Jump to content

Menu

Want to think philosophically here about autism...


Recommended Posts

Bear with me, but I'm trying to think through something and want to know if someone has research or evidence or what their BCBA says or whatever, so we can see the effects of various approaches to sort this out.

 

It seems like the gig of Floortime is the child is in his world and you go try to join his.

It seems like the gig of ABA is that the child is in his world and you incentivize him to come into yours.

It seems like the gig of RDI is to help the dc notice there is another world he might want to join.

It seems like the gig of unschooling is be in your world because then you're becoming really proficient at what is in your world.

 

That's really vague and generalized, but I'm just trying to say there is this CONTRAST to philosophies on how to approach ASD.  If the dc was at school, they'd have the ABA thing pulled on them and they'd be told to come into the teacher's world, because the school says.  Homeschoolers will take this approach too, and they have strong arguments.  However there are also homeschoolers operating on more of this sort of Floortime, I'll try to come into your world, kind of approach to things.

 

What I want to know is, if you approach it one way or the other, are there CONSEQUENCES??  There must be.  Does the act of compelling the dc to come into your world promote some kind of flexibility or have research/evidence base?  Or is it actually just CONVENIENCE?  Are there long-term negative consequences to approaching things this way?  I mean, we all know our kids will get extreme.  So if they're spinning or stuck on Lone Ranger or whatever, we just LET them under this philosophy?  Does it do them neurological GOOD to go to battle in some way over this?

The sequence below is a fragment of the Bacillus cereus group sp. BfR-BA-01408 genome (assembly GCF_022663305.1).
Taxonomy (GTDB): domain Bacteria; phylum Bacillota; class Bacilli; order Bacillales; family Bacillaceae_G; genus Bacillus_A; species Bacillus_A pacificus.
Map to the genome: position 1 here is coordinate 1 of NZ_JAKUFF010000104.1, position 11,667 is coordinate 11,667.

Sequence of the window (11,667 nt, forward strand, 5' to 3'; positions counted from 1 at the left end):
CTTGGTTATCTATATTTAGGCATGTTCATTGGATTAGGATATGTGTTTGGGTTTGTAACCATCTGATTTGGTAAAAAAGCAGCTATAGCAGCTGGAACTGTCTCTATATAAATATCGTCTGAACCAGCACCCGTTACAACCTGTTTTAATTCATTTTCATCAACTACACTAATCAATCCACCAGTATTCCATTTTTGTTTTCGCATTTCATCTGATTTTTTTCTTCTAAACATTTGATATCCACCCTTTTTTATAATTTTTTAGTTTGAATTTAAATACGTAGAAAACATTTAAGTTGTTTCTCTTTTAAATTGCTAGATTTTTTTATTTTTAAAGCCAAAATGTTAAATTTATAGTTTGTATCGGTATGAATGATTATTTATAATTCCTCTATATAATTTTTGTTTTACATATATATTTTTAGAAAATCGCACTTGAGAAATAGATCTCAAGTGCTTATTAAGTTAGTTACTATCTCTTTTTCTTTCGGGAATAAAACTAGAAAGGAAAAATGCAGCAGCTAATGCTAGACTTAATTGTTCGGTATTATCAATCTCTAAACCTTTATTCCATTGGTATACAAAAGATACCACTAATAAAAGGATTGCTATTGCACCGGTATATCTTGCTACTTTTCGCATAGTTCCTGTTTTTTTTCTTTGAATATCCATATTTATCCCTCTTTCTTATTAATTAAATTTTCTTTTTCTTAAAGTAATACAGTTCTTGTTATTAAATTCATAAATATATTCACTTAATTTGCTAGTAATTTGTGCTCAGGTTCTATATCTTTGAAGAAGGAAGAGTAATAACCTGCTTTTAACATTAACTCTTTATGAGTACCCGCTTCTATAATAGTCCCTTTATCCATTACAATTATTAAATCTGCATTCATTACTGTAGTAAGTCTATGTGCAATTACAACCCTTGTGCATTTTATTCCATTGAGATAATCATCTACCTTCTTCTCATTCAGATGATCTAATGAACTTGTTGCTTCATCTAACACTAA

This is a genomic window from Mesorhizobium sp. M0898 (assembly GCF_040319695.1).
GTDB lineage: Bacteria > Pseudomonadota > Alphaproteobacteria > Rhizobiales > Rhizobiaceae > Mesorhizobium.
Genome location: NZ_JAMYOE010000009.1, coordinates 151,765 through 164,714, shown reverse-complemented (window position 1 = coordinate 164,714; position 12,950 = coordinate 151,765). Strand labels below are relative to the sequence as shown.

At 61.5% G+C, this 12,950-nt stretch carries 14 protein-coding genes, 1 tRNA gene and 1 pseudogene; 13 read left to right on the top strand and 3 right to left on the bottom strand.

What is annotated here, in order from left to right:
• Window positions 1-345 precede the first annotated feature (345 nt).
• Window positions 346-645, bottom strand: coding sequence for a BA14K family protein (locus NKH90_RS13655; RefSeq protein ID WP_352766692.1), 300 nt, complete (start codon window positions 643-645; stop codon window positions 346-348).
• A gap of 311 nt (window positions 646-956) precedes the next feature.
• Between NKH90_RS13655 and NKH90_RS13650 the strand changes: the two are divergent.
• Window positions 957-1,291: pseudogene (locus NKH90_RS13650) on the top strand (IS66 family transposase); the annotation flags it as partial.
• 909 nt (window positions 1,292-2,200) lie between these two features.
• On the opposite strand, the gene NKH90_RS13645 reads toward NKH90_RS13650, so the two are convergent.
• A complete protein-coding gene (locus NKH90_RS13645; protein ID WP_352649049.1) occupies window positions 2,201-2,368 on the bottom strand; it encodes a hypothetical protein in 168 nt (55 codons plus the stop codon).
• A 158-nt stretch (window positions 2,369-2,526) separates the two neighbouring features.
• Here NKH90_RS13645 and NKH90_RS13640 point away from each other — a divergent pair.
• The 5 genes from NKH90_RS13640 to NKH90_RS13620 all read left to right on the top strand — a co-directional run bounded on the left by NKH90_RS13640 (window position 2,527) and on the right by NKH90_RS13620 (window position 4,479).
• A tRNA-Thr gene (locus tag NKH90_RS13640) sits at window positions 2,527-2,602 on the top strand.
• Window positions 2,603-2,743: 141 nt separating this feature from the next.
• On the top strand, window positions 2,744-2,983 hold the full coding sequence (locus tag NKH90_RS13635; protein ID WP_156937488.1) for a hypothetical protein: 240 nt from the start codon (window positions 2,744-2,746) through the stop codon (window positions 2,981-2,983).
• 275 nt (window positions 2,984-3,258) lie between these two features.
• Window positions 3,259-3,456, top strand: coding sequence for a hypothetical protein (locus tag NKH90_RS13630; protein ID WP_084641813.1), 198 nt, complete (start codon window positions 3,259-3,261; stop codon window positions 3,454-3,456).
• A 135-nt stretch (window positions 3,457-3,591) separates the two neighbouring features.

And conversely, is there any research to indicate it does HARM to insist the person of spectrum come into your world and comply?  Does it increase oppositional behaviors?  Is there evidence for that?  In that Barkley video AM listed, he mentions an ingrained pattern of negativity and opposition.  Does forcing compliance increase oppositional behavior?  But then does caving and rolling with them so completely negate the opportunity for them to learn to be flexible?